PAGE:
• SERVICE—NOT CUT PRICES.
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A Prominent Northern Motor Coach Owner's Plans and Intentions for the 1924 Season.
"'TH"year, the season through, we intend to strike the note of service to the public in the org'anization Of our motor coach, services—not the cheapness of our rates," said Mr. C. F. Ilynier, of • • C. F. Rymer; Ltd., motor coachowners, of Wallasey and Liverpool, in an interview with a representative -of The Colninereial Motor a few days' ago. " Although we have a fleet of 22 coaches' of popular sizes—from 14-seaters to 32seaters—we shall seek quality . rather than capacity business, and endeavour to give. an air of distinction to our services, such as will make patrons feel that the tours_we organize are expressly intended for their summer enjoyment and recreation, and are not Merely 'catch' outings.
"For tilt first time we intend to refuse certain classes of business, such as muchcompeted-for mass bookings, which are only available at a price which.has but little regard to economic considerations, and which sometimes causes the coach owner to be; associated with parties -whose conduct is not altogether to•:his liking. Whilst the coach owner has to depend upon his summer revenue for his winter livelihood,' it is not always easy, or possible, for him to refuse 'business, but this year: we propose to take the plunge and endeavour to raise the status. of the industry to a higher plane. " How do we intend to .proceed ? Well, in: the first place,' our. Intention is to discontinue the system of the casual employinent of-coach drivers. The timehas gone -when" the man who is simply
a driver satisfies selectbooked parties: We propose to. have, permanently eri4. ployed men, who will act as guides ' as; well as drivers. . They _willbe selected with discrimination and with.regard to more than their efficidney in driving, and-will be paid a rate of wages to render them less dependent, if not absolutely independent, of tips from passengers, to which the average driver looks forward and,. indeed, expects.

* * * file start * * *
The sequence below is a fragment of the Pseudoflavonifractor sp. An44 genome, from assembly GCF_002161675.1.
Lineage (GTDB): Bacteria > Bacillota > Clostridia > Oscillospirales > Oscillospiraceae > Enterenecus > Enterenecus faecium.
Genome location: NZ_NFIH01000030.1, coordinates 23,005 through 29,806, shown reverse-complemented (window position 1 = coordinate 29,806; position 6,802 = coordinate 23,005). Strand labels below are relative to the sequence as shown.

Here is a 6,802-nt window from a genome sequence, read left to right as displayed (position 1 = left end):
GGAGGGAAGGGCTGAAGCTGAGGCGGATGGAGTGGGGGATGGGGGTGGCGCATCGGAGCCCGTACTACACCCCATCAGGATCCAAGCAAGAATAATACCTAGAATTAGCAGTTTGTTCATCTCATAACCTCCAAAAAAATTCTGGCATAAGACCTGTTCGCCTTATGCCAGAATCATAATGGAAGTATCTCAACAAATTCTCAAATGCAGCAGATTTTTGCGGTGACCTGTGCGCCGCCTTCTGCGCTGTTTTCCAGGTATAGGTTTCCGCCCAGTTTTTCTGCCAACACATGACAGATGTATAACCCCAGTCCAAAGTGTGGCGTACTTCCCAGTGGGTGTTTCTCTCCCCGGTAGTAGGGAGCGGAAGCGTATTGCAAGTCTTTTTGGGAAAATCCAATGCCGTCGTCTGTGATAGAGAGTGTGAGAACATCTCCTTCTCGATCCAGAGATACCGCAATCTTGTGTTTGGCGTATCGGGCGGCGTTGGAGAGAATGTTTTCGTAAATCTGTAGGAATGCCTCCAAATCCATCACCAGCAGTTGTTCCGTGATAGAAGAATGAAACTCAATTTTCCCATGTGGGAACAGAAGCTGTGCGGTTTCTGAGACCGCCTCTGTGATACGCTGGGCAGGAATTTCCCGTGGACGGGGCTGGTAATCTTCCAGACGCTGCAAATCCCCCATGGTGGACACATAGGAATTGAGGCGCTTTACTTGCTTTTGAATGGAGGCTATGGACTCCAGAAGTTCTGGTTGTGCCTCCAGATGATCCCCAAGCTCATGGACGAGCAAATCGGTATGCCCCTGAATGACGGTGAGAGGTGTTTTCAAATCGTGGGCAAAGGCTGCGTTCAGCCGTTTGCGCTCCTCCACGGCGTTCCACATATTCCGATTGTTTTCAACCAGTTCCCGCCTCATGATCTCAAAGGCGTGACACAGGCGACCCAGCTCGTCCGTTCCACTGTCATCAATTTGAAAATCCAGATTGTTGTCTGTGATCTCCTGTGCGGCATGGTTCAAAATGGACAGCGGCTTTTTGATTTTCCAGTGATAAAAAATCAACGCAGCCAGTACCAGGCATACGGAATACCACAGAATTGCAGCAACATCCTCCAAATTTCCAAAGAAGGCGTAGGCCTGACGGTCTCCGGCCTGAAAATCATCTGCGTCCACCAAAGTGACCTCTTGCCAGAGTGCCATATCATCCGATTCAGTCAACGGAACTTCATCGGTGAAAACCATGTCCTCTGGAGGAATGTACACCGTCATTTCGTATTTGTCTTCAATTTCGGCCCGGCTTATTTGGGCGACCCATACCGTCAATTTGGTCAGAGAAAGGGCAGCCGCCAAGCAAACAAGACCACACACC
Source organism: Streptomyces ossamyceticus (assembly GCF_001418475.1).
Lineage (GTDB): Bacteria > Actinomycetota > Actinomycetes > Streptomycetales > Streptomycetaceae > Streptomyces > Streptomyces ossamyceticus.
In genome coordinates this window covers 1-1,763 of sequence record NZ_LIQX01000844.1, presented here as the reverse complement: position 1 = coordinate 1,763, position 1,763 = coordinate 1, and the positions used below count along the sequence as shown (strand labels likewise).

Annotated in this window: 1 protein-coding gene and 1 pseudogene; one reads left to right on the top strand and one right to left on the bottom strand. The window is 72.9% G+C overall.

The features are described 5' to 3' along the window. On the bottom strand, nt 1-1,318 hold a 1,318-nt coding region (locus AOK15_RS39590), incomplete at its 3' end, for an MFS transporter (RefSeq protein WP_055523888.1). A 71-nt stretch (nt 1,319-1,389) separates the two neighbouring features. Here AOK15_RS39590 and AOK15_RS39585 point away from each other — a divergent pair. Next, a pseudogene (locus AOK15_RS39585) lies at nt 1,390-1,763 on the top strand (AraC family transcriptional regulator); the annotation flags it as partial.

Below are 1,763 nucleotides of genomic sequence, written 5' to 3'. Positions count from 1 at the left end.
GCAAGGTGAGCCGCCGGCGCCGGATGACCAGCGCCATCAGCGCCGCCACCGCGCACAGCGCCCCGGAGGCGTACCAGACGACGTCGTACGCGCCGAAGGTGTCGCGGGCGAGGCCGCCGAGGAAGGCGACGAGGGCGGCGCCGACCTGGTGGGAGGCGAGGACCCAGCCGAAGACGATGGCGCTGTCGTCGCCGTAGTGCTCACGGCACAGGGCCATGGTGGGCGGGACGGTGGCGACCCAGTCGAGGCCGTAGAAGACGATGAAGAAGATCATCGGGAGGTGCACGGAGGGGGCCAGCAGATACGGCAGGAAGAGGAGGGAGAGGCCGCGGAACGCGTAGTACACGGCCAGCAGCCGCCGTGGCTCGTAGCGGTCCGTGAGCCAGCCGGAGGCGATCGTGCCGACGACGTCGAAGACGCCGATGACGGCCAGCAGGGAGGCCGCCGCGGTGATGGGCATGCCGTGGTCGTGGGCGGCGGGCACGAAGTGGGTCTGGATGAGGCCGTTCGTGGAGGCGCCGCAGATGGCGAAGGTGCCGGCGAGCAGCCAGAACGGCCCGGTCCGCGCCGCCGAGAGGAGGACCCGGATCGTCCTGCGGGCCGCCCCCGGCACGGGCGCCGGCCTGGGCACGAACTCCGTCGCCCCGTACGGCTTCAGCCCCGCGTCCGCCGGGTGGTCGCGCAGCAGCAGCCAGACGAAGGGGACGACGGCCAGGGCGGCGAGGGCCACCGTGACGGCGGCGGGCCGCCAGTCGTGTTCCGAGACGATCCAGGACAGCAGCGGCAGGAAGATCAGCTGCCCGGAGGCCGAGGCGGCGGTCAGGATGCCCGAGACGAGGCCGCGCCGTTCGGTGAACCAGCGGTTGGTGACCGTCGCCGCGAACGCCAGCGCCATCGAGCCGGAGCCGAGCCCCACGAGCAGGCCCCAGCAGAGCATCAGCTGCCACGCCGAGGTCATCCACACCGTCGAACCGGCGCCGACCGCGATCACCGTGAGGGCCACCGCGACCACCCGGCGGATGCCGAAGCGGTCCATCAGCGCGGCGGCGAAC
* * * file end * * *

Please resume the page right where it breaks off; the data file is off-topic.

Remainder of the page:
"This decision has been prompted by
the lessons of .experience. We have found when passengers have booked for journeys which have been made by pri-yate car that the success of the outing has ina large measure depended upon the part .played by: the driver. Thai personal aspeot -of ear coaching operations will not be lost; sight of this year: "As to the organization • of *picnics,. the system which places the whole of the responsibility on the tours nianager, who has his office as well as his outside Work to attend to, is not altogether satisfactory, and it seems to us that the super;
. vision of picnic outings is essentially the task ofthe specialist. Our plans, as at present conceived, 'provide for thd employment Of a tours M.C.—an official who will be an outside supervisor ; who will accompany picnic parties and be given powers to vary individual routes,